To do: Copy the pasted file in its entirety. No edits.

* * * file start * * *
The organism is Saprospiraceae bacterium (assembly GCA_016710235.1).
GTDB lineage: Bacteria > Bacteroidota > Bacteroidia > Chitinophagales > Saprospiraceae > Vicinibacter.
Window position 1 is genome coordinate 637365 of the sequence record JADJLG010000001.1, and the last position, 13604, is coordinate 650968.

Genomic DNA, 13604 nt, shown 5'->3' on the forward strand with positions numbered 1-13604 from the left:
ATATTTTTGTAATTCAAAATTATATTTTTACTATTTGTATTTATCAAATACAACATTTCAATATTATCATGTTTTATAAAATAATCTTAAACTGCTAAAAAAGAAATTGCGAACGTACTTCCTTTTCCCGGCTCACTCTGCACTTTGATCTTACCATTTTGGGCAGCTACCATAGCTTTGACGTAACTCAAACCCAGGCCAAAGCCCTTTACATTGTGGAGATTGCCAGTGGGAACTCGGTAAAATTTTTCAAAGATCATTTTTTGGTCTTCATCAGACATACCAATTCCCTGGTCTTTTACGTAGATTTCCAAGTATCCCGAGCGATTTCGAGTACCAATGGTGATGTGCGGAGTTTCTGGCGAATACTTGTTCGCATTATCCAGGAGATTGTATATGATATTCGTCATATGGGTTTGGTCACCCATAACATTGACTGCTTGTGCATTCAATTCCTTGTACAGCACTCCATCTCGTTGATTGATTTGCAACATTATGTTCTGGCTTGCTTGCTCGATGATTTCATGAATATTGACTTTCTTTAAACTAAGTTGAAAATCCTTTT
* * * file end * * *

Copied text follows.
The organism is Saprospiraceae bacterium (assembly GCA_016710235.1).
GTDB lineage: Bacteria > Bacteroidota > Bacteroidia > Chitinophagales > Saprospiraceae > Vicinibacter.
Window position 1 is genome coordinate 637365 of the sequence record JADJLG010000001.1, and the last position, 13604, is coordinate 650968.

Genomic DNA, 13604 nt, shown 5'->3' on the forward strand with positions numbered 1-13604 from the left:
ATATTTTTGTAATTCAAAATTATATTTTTACTATTTGTATTTATCAAATACAACATTTCAATATTATCATGTTTTATAAAATAATCTTAAACTGCTAAAAAAGAAATTGCGAACGTACTTCCTTTTCCCGGCTCACTCTGCACTTTGATCTTACCATTTTGGGCAGCTACCATAGCTTTGACGTAACTCAAACCCAGGCCAAAGCCCTTTACATTGTGGAGATTGCCAGTGGGAACTCGGTAAAATTTTTCAAAGATCATTTTTTGGTCTTCATCAGACATACCAATTCCCTGGTCTTTTACGTAGATTTCCAAGTATCCCGAGCGATTTCGAGTACCAATGGTGATGTGCGGAGTTTCTGGCGAATACTTGTTCGCATTATCCAGGAGATTGTATATGATATTCGTCATATGGGTTTGGTCACCCATAACATTGACTGCTTGTGCATTCAATTCCTTGTACAGCACTCCATCTCGTTGATTGATTTGCAACATTATGTTCTGGCTTGCTTGCTCGATGATTTCATGAATATTGACTTTCTTTAAACTAAGTTGAAAATCCTTTT